I wrote Obsidian Son in 2012, published it, and waited for 3 years to become an instant bazillionaire. Realizing that this wasn't going to happen, I focused on book marketing and getting it in front of the right readers. The book itself never changed - other than hiring a better editor - but getting it in front of the right people was harder than writing the book itself. And worth every hour of lost sleep.
How would you say your character Nate Temple has changed from book 1 "Obsidian Son" to book 7, "Wild Side"?
He starts off as an arrogant, silver-spooned, trust-fund wizard, and this was very intentional. I wanted to show readers a character who thought he 'had it all.' Then, with each book, I knock him down off his mountain of elitism and force him to become a better person. You could say that the Nate Temple series is about a man struggling to find himself - the man he should be, not the man he was born to be.
What are some pros and cons to writing from the POV of the same character for 7 books and counting?
I would have to say that working with the villains is the toughest part - imparting to the reader that the villain isn't usually bad for the sake of being bad. He has his own motives, which are generally something the reader can empathize with. Heroes with vices, and villains with virtues. Being stuck in only one character's head can make this difficult to achieve.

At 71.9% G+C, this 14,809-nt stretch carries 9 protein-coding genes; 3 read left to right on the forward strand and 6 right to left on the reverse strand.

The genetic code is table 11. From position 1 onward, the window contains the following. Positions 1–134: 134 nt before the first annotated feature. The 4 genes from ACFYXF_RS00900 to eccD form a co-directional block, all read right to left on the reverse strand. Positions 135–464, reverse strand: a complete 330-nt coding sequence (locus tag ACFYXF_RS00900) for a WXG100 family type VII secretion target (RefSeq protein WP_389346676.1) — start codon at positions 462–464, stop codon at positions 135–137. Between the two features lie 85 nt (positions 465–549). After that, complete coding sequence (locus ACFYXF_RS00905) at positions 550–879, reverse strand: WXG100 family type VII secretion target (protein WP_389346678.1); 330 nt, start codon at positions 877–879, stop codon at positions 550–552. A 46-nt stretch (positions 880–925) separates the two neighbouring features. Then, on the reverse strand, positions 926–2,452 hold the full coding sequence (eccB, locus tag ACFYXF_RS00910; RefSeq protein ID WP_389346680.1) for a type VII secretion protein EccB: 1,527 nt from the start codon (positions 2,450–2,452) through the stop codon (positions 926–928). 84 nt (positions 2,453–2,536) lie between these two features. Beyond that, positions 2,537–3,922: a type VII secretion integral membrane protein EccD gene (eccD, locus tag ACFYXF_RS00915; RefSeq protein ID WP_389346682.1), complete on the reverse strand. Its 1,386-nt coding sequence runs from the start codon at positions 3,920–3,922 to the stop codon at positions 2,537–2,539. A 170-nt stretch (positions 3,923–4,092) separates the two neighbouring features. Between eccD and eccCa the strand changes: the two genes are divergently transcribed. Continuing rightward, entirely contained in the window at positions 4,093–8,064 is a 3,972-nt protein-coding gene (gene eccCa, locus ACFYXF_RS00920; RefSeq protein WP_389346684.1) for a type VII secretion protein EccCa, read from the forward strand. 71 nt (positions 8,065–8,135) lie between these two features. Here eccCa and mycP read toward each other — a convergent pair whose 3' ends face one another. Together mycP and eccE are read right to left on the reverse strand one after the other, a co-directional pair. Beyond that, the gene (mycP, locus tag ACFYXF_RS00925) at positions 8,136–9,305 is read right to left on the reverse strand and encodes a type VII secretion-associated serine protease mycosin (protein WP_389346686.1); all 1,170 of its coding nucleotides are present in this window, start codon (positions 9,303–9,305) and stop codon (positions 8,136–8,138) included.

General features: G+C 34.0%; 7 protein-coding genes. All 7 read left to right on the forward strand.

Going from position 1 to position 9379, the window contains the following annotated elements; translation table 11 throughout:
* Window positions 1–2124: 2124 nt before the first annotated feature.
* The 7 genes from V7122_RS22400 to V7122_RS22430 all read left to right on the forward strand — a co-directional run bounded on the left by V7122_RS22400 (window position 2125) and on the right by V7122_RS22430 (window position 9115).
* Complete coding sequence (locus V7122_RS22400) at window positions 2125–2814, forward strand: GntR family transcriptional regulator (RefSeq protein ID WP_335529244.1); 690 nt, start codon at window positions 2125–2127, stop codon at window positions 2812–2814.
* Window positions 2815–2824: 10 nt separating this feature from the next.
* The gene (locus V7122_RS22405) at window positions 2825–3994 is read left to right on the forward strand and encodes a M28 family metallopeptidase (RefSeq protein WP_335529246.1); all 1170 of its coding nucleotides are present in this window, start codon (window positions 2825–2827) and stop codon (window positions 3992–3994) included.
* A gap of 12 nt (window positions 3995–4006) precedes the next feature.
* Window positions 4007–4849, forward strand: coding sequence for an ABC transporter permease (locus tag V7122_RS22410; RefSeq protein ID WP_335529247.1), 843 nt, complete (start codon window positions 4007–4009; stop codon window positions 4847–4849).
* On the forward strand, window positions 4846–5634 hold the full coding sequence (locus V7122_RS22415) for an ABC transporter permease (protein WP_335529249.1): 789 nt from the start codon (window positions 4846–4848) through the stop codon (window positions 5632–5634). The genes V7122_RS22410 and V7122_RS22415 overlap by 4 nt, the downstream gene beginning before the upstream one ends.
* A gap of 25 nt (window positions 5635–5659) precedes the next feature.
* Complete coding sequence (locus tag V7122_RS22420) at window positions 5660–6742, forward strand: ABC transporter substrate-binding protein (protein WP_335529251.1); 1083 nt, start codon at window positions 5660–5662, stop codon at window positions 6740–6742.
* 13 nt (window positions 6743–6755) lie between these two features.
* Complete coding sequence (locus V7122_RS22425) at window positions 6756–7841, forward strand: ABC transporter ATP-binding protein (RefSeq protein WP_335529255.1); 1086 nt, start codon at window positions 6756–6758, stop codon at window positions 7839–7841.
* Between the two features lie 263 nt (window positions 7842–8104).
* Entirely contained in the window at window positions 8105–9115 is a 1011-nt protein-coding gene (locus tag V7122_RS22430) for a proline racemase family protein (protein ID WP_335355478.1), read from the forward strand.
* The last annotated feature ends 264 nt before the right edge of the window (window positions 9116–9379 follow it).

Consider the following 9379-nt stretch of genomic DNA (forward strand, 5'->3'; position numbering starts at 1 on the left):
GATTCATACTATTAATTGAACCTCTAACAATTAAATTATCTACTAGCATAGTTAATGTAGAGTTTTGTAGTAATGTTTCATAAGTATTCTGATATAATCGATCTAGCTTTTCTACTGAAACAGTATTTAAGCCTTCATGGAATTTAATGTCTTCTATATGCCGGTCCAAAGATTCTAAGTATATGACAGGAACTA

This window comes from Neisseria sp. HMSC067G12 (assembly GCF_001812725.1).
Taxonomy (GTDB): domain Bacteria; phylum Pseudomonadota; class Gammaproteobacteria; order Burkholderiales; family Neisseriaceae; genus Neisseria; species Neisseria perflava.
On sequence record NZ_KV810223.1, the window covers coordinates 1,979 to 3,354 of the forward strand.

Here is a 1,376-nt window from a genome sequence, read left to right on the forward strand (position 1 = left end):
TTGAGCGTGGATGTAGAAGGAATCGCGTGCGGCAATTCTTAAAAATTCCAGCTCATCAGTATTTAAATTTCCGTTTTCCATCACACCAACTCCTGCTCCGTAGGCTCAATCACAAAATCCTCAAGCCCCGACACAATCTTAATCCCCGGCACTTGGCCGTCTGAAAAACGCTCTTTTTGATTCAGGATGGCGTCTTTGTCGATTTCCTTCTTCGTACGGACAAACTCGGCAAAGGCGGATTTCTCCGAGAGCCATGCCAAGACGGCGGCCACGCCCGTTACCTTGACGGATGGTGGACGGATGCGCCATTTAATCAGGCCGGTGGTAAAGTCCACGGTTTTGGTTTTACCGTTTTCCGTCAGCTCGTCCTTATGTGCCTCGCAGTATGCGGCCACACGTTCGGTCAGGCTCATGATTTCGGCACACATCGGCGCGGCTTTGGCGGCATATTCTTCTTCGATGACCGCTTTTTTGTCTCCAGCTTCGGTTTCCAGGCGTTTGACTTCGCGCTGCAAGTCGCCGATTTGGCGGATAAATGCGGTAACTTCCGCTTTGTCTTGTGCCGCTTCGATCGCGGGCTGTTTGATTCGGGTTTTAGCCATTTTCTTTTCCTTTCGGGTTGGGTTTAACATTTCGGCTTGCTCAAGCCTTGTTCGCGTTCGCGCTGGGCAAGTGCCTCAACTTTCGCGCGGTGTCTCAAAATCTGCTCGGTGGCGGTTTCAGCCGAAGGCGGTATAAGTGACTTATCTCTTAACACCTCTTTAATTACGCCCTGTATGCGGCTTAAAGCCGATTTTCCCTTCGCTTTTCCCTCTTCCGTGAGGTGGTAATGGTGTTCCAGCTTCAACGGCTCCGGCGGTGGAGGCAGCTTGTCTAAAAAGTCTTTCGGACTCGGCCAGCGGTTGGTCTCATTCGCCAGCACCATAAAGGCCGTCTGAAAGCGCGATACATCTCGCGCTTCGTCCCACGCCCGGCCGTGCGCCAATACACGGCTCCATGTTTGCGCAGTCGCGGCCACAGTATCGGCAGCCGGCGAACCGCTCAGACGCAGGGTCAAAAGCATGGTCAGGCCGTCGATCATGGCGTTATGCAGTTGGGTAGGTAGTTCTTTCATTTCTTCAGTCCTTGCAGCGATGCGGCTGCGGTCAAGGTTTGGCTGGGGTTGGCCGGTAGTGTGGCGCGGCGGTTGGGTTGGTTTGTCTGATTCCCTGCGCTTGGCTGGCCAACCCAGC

Why did you decide to write the Feathers and Fire Series? What do you think makes Callie Penrose so special?
The Feathers and Fire Series also takes place in the Temple Verse. The big picture scope of the story was simply too big for only Nate Temple to accomplish on his own. And bringing a female heroine into the series - writing as her - was something I always wanted to see if I could succeed at in an authentic fashion. Be warned, the Temple Verse has more series coming, because the conclusion is going to be huge - not even counting the estimated 20 books I have mapped out for both of the existing series.
What kind of research was involved while writing "UNCHAINED" and "RAGE"?
I live in Missouri, what many refer to as the 'Buckle of the Bible Belt.' I see both the good and the bad in this reputation, and I wanted to show a character that toes the line of what many consider to be 'right.' She is possibly more fun to write than Nate Temple. Well, that's a hard choice, but I'm having fun pitting them against each other.
What are your best research and marketing tips for newbie authors?
Don't duplicate. Don't chase trends for the sake of chasing trends. Too many authors do it, and most readers see through it. If you're only writing a vampire book because you hear vampires are in, you might have a good few months, but never loyal readers. They are your bread and butter. They deserve a lot more respect than that.
How did you hear about AllAuthor? What do you think of the website and its services?
AllAuthor is absolutely fantastic. I lucked out by having one of my covers nominated for your Cover of the Month contest, and have been hooked ever since. You help readers find new authors, and for that, you are Saints.